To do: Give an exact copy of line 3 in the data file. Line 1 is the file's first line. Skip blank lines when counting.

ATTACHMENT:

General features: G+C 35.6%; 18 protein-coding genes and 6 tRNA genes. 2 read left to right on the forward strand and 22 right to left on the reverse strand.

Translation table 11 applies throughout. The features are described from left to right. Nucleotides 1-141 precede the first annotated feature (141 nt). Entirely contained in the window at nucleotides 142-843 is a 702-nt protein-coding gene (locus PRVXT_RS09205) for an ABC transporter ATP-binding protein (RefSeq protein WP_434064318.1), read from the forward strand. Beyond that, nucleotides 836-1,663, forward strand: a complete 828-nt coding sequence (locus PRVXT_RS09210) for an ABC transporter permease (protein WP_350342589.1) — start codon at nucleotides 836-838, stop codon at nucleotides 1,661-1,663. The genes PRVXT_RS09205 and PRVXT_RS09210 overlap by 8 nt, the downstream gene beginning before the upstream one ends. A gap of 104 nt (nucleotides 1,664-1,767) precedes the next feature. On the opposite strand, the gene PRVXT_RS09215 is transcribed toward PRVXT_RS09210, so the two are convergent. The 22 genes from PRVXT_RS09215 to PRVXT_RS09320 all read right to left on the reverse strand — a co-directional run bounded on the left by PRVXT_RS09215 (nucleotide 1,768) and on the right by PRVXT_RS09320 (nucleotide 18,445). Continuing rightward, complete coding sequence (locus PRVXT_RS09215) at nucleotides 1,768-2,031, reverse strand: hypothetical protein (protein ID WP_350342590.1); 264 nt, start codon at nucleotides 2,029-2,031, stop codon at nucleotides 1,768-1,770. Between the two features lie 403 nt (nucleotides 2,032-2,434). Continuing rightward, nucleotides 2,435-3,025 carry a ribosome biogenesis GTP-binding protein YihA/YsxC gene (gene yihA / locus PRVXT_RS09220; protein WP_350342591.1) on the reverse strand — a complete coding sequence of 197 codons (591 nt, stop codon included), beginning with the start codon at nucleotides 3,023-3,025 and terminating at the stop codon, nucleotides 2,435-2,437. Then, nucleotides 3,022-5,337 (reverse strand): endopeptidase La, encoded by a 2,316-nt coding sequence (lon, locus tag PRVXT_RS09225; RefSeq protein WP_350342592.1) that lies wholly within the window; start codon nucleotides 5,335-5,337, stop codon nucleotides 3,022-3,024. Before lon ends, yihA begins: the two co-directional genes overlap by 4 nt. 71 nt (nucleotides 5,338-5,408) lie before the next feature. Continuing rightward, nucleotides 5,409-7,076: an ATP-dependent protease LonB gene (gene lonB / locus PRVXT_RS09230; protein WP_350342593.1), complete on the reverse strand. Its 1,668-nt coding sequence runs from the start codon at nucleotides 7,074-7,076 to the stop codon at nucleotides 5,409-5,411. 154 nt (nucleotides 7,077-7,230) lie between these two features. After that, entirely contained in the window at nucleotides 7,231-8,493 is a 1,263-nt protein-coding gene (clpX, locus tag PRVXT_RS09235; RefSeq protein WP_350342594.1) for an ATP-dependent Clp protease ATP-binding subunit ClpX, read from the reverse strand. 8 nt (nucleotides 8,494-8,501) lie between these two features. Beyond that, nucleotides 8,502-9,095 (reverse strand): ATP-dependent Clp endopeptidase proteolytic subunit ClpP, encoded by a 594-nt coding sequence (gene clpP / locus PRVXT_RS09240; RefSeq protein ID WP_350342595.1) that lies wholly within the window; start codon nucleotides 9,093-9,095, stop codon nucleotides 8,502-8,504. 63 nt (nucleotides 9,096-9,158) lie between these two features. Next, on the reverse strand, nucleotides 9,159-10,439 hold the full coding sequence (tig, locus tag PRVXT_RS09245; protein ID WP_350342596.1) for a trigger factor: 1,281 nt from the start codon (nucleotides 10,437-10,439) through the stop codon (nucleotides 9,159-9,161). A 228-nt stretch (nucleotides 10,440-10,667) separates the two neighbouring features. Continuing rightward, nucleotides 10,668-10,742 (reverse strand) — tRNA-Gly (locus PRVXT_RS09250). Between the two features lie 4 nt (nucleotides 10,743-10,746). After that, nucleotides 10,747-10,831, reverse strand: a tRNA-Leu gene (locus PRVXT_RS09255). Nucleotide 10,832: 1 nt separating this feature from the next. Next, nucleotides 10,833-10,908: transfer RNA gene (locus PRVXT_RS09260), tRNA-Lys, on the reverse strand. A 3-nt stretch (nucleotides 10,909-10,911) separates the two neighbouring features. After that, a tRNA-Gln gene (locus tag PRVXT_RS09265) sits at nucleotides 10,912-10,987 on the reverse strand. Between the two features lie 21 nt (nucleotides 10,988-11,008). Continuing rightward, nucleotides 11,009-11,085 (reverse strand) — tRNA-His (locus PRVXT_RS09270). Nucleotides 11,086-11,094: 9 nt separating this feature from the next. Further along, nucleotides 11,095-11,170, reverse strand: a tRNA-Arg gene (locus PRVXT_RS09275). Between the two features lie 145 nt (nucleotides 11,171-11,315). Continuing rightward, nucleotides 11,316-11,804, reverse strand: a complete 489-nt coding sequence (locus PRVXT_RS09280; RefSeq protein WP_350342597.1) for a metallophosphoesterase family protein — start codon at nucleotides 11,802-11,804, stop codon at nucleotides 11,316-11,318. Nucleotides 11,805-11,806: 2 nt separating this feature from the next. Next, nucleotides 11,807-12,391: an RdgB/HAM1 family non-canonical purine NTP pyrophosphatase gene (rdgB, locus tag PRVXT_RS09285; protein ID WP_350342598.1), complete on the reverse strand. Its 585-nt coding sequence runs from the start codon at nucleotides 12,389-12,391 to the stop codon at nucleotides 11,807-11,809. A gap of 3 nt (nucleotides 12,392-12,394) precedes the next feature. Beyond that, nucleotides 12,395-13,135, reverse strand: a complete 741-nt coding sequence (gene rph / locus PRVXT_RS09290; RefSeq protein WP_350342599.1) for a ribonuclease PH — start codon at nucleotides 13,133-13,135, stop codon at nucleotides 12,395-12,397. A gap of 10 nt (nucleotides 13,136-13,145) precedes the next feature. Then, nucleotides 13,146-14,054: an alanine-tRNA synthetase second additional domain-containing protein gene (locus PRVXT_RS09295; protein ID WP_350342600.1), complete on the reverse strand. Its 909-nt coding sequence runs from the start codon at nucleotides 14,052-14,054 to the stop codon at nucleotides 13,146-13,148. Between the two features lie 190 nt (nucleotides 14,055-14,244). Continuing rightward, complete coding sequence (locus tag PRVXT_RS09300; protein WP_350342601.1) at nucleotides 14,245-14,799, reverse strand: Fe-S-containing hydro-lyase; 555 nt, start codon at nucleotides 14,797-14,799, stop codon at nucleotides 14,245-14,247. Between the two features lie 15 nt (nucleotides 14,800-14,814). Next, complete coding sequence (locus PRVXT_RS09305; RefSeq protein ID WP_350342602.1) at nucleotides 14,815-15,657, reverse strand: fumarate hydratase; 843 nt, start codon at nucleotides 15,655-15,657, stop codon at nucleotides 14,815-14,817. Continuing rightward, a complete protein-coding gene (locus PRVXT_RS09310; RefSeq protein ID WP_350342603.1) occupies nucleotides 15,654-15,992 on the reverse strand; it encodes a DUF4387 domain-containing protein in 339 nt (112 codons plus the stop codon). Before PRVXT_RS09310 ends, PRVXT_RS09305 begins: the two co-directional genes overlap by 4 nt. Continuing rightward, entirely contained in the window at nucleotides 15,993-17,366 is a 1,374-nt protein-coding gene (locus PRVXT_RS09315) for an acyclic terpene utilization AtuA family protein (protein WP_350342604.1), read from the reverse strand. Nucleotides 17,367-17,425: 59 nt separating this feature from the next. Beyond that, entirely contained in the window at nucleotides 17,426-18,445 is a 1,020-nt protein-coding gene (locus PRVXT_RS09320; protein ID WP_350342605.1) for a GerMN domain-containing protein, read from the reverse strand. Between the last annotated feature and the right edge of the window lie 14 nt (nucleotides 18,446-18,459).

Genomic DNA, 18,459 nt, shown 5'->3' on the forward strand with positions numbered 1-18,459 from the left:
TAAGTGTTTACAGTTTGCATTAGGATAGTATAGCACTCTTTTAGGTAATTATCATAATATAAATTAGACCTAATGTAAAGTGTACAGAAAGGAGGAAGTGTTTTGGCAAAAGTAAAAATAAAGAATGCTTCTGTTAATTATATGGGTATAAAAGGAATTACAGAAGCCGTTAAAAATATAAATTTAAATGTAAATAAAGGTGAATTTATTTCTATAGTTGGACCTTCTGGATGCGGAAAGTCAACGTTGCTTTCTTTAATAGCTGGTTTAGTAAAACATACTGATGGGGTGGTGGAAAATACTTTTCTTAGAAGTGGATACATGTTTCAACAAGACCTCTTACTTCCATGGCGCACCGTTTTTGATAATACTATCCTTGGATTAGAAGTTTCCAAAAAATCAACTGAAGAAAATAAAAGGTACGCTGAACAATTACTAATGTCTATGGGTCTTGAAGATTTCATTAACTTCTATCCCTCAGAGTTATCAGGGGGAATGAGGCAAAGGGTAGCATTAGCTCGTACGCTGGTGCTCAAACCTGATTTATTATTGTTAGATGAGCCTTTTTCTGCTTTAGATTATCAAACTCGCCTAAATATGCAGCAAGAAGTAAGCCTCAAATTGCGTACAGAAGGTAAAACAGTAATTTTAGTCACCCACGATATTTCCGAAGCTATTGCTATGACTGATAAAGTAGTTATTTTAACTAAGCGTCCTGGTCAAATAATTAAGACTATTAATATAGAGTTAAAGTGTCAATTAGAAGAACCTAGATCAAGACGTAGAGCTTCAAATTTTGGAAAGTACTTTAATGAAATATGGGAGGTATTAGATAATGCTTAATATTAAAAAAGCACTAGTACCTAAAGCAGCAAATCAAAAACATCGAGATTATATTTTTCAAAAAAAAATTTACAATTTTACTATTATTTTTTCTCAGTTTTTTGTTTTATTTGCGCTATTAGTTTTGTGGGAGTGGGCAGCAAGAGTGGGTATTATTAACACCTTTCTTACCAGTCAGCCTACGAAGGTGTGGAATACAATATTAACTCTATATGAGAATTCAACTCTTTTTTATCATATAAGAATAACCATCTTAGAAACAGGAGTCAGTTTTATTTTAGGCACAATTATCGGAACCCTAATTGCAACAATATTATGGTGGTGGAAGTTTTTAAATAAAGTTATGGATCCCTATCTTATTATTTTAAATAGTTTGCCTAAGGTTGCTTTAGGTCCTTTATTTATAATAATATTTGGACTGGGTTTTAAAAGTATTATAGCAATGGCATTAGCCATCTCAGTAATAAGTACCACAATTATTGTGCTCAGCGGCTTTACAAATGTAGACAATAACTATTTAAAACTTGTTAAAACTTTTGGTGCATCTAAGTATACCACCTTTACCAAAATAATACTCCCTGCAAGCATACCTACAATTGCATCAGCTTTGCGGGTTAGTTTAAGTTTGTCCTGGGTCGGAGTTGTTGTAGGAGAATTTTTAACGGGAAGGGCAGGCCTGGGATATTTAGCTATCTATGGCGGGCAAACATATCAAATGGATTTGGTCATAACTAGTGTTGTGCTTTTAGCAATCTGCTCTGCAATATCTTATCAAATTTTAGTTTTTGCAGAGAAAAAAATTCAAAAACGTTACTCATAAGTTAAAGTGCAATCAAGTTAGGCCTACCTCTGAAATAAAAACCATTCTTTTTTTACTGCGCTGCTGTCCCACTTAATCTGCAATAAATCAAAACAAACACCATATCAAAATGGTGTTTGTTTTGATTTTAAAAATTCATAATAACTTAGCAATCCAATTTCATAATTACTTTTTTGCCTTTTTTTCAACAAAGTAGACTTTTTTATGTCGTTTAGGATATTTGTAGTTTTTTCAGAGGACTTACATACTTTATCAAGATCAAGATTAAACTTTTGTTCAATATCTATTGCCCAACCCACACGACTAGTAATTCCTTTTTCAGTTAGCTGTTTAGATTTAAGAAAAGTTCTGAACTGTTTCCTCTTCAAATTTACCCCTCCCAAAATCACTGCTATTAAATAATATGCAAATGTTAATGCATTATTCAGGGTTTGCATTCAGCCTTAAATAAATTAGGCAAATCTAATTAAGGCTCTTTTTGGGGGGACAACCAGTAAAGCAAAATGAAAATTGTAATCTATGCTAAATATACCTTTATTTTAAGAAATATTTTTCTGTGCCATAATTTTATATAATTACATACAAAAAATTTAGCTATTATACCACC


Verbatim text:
Genomic DNA, 18,459 nt, shown 5'->3' on the forward strand with positions numbered 1-18,459 from the left: